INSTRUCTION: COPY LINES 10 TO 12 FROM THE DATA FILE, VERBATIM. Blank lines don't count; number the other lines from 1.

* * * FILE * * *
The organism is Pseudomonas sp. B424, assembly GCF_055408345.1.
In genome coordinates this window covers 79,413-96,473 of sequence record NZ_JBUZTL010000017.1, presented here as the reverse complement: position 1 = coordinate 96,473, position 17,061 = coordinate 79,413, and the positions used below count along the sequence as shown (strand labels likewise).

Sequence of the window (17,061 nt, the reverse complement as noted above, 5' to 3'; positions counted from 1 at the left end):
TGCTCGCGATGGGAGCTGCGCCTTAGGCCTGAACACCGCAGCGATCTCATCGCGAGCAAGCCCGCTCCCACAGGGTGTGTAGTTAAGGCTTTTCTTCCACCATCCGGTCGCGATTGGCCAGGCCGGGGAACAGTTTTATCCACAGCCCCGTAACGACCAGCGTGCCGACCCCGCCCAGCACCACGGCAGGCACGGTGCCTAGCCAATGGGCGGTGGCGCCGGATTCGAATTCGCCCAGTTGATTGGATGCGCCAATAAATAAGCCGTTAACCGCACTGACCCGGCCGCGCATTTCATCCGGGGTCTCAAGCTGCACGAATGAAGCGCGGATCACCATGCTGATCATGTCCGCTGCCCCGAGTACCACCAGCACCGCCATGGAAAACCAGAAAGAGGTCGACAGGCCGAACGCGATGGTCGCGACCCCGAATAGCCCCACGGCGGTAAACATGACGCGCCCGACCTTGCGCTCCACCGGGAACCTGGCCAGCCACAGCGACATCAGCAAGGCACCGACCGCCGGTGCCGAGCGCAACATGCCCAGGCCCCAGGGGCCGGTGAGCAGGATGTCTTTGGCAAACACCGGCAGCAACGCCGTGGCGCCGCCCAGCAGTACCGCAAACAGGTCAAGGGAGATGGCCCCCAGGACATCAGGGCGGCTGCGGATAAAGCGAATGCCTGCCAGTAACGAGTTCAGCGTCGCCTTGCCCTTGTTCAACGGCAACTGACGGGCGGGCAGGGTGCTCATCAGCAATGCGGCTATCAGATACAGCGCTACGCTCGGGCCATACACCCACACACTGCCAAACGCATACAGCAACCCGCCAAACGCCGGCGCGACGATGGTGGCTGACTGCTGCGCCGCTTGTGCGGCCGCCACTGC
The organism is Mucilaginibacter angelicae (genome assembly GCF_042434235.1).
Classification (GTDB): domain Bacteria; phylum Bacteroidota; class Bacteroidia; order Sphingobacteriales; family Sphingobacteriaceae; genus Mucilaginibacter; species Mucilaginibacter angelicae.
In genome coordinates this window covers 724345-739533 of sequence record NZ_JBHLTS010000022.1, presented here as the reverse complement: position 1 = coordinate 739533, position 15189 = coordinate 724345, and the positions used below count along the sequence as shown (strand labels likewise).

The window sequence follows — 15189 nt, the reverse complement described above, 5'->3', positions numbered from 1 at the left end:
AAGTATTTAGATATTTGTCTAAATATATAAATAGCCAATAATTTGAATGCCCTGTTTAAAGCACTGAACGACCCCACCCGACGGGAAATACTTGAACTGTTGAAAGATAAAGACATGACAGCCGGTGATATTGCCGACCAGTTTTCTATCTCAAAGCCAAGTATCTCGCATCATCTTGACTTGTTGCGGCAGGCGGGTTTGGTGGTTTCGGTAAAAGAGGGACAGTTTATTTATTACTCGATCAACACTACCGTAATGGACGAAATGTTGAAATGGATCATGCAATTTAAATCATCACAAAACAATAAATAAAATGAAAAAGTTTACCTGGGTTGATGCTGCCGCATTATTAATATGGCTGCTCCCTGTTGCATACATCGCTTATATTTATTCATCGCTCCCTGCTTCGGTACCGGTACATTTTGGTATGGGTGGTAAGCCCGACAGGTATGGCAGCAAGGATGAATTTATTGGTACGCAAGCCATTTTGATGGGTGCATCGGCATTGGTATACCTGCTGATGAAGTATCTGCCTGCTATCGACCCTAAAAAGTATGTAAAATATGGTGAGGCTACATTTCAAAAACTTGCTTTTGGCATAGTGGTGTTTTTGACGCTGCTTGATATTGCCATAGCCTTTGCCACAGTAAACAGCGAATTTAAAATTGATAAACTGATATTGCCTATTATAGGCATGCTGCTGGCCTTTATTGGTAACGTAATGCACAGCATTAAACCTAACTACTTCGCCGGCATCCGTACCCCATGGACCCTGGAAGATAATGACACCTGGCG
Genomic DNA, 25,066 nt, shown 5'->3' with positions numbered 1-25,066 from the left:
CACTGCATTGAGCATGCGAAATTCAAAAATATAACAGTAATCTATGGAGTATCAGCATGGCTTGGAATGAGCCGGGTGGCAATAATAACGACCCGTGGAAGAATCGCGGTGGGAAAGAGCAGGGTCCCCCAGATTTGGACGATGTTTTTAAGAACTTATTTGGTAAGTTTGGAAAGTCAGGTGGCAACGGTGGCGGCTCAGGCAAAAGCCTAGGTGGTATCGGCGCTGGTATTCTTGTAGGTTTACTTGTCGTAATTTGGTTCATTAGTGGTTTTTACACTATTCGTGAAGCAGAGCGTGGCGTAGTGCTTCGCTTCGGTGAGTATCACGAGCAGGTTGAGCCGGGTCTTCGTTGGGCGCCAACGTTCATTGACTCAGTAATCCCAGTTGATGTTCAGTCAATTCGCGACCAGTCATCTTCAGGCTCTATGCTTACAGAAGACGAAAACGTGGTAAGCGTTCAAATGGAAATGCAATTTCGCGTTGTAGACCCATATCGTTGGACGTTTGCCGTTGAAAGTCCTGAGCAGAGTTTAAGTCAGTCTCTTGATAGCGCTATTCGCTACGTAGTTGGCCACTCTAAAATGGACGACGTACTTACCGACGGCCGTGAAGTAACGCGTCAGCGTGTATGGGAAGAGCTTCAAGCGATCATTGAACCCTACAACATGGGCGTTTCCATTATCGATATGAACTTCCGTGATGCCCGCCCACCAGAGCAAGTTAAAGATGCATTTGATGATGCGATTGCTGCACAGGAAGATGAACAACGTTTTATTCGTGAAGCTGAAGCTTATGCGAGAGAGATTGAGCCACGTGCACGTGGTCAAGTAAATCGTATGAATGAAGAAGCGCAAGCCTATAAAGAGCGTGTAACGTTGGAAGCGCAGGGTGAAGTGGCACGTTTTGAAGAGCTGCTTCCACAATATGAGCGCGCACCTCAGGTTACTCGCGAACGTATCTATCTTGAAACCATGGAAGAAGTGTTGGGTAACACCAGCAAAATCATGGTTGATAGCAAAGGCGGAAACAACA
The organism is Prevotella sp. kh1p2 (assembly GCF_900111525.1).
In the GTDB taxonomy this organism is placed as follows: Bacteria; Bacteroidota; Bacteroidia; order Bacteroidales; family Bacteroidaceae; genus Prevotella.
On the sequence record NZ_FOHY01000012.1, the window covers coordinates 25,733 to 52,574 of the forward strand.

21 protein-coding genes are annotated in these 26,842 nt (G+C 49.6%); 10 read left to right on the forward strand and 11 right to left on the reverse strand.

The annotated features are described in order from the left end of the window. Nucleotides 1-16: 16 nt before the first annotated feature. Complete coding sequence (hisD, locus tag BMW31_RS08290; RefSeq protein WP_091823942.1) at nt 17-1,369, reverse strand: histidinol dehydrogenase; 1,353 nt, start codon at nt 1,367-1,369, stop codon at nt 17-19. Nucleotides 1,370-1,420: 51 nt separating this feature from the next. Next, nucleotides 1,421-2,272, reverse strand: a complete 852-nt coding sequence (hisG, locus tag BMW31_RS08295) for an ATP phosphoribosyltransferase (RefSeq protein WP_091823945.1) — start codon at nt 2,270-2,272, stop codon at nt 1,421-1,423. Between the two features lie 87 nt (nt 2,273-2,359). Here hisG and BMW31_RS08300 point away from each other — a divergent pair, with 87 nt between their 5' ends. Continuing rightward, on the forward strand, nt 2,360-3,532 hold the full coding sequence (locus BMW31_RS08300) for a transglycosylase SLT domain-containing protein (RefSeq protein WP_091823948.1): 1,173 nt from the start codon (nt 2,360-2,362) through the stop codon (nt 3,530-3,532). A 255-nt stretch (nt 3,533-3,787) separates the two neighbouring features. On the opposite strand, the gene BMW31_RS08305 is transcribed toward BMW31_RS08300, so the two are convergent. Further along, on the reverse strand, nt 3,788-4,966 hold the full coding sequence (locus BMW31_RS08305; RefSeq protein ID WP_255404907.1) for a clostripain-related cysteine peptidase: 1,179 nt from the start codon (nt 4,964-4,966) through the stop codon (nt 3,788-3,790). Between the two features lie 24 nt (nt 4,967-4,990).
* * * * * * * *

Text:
Genomic DNA, 25,066 nt, shown 5'->3' with positions numbered 1-25,066 from the left:
CACTGCATTGAGCATGCGAAATTCAAAAATATAACAGTAATCTATGGAGTATCAGCATGGCTTGGAATGAGCCGGGTGGCAATAATAACGACCCGTGGAAGAATCGCGGTGGGAAAGAGCAGGGTCCCCCAGATTTGGACGATGTTTTTAAGAACTTATTTGGTAAGTTTGGAAAGTCAGGTGGCAACGGTGGCGGCTCAGGCAAAAGCCTAGGTGGTATCGGCGCTGGTATTCTTGTAGGTTTACTTGTCGTAATTTGGTTCATTAGTGGTTTTTACACTATTCGTGAAGCAGAGCGTGGCGTAGTGCTTCGCTTCGGTGAGTATCACGAGCAGGTTGAGCCGGGTCTTCGTTGGGCGCCAACGTTCATTGACTCAGTAATCCCAGTTGATGTTCAGTCAATTCGCGACCAGTCATCTTCAGGCTCTATGCTTACAGAAGACGAAAACGTGGTAAGCGTTCAAATGGAAATGCAATTTCGCGTTGTAGACCCATATCGTTGGACGTTTGCCGTTGAAAGTCCTGAGCAGAGTTTAAGTCAGTCTCTTGATAGCGCTATTCGCTACGTAGTTGGCCACTCTAAAATGGACGACGTACTTACCGACGGCCGTGAAGTAACGCGTCAGCGTGTATGGGAAGAGCTTCAAGCGATCATTGAACCCTACAACATGGGCGTTTCCATTATCGATATGAACTTCCGTGATGCCCGCCCACCAGAGCAAGTTAAAGATGCATTTGATGATGCGATTGCTGCACAGGAAGATGAACAACGTTTTATTCGTGAAGCTGAAGCTTATGCGAGAGAGATTGAGCCACGTGCACGTGGTCAAGTAAATCGTATGAATGAAGAAGCGCAAGCCTATAAAGAGCGTGTAACGTTGGAAGCGCAGGGTGAAGTGGCACGTTTTGAAGAGCTGCTTCCACAATATGAGCGCGCACCTCAGGTTACTCGCGAACGTATCTATCTTGAAACCATGGAAGAAGTGTTGGGTAACACCAGCAAAATCATGGTTGATAGCAAAGGCGGAAACAACA
The organism is Prevotella sp. kh1p2 (assembly GCF_900111525.1).